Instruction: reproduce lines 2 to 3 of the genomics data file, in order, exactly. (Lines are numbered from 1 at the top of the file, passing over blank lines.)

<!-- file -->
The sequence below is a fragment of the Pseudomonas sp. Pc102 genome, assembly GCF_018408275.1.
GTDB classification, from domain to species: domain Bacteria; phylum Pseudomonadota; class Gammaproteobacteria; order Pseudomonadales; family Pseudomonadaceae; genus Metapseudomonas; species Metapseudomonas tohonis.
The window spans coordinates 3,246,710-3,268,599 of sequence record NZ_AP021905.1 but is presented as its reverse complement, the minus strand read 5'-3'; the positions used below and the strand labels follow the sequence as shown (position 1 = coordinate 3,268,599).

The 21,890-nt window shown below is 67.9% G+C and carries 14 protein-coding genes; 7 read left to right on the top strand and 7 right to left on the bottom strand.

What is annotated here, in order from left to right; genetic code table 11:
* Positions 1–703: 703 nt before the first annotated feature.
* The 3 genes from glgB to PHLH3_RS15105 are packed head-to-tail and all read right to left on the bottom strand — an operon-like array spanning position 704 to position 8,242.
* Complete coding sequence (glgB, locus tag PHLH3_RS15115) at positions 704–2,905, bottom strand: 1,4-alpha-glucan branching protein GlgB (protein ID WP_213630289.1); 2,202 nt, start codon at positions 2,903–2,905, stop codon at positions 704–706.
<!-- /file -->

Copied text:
GTDB classification, from domain to species: domain Bacteria; phylum Pseudomonadota; class Gammaproteobacteria; order Pseudomonadales; family Pseudomonadaceae; genus Metapseudomonas; species Metapseudomonas tohonis.
The window spans coordinates 3,246,710-3,268,599 of sequence record NZ_AP021905.1 but is presented as its reverse complement, the minus strand read 5'-3'; the positions used below and the strand labels follow the sequence as shown (position 1 = coordinate 3,268,599).